Though most of the time I'm as stupid and fearful of death as the next guy, I've had moments like those ever since. And then I know that the fact of death makes life beautiful. This is what Wallace Stevens meant when he wrote in a poem called "Sunday Morning" that "Death is the mother of beauty." The problem is that the epiphanic light that can flare so radiantly when you feel death's presence always goes away pretty quickly. It goes because it can't stay.
I don't think we're wired to "regard the end" with any kind of permanent gaze. I suspect death is a much bigger monster, psychologically, than the single-syllabled word we casually throw around suggests it is. Like other animals, we have a physiological aversion to it, so we systematically avoid it in consciousness except for those times when we have no choice. But if Stevens is right, death is why we have poetry; it's why we have art. The fear of death is the thing that activates our desire, the thing that makes it vital that we really see and appreciate a beautiful face before it ages or taste a ripe fruit before it rots. By this reckoning, art is death redeemed.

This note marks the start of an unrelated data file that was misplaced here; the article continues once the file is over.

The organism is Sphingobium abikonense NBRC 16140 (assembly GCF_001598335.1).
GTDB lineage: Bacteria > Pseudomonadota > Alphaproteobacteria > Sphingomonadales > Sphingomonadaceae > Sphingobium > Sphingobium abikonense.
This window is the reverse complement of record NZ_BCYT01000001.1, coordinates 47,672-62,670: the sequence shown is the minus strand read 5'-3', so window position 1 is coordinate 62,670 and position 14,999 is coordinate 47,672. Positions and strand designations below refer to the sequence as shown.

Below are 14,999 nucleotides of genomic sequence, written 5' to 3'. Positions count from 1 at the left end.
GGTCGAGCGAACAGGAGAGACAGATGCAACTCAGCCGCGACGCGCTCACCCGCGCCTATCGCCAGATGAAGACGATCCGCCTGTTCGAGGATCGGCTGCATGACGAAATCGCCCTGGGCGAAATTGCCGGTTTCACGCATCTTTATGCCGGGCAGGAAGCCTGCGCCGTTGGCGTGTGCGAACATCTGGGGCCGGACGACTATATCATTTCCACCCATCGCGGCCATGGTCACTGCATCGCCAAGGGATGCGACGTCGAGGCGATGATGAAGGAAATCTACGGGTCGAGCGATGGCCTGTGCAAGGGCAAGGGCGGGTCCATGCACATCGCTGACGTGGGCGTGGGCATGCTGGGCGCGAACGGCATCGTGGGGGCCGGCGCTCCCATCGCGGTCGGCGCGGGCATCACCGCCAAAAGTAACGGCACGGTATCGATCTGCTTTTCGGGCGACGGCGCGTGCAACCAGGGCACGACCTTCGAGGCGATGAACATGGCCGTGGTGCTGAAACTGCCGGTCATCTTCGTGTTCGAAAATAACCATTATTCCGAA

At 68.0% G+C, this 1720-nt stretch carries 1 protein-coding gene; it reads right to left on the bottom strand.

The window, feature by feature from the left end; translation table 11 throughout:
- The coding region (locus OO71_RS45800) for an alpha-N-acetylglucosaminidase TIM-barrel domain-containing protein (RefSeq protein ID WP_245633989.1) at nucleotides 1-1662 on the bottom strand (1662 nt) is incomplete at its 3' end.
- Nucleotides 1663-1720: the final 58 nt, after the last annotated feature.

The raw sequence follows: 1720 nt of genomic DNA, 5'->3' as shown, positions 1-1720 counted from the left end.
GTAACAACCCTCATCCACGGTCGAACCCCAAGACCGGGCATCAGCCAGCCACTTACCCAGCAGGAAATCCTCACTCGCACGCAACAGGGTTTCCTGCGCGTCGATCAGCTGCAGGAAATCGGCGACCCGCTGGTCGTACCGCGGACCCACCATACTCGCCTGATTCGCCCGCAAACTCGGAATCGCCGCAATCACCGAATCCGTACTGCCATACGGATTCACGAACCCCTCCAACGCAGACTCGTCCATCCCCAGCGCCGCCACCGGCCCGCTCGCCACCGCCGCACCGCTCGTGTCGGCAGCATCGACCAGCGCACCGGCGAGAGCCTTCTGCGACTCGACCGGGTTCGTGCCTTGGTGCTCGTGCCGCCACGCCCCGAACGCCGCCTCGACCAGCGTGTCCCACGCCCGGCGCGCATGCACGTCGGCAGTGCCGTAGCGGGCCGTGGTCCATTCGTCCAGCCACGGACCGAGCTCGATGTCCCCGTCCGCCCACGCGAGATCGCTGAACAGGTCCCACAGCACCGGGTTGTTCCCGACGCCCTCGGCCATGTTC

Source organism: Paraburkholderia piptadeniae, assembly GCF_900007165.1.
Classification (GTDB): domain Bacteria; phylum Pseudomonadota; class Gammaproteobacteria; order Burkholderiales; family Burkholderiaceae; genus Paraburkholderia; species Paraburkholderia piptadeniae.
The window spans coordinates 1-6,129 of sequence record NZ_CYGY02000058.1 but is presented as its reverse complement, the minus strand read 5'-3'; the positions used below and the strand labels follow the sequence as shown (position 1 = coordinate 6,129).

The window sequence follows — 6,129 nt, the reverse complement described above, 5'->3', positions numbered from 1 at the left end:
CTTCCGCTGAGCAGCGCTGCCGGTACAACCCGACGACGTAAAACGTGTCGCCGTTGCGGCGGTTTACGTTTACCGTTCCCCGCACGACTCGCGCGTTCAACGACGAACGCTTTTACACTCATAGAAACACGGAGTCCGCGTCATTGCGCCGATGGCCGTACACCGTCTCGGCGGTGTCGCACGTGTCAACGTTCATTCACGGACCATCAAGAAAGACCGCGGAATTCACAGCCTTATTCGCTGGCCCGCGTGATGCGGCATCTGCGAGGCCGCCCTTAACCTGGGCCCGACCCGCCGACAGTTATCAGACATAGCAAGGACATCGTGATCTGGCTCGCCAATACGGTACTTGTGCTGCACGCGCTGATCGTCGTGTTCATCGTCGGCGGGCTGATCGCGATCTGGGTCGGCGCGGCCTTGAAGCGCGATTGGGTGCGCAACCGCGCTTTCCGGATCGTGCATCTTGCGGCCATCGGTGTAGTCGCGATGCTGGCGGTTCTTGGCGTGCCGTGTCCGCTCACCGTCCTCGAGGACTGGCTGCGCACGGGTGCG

I don't know myself. Most of the time, I can't hold on to the concepts. Most of the time, I will myself to forget that death matters. And then something will happen: I'll catch my wife staring out a window, looking troubled and wistful and alone, or I'll look at my two vibrant sons, aged 4 and 2, and suddenly see them not as the immortals they see themselves as, but as all-too-mortal, and then that light will glow around them, and I'll know as deeply as I've ever known anything and will know until the light fades, which it always does, that, as Galway Kinnell puts it, "the wages of dying is love."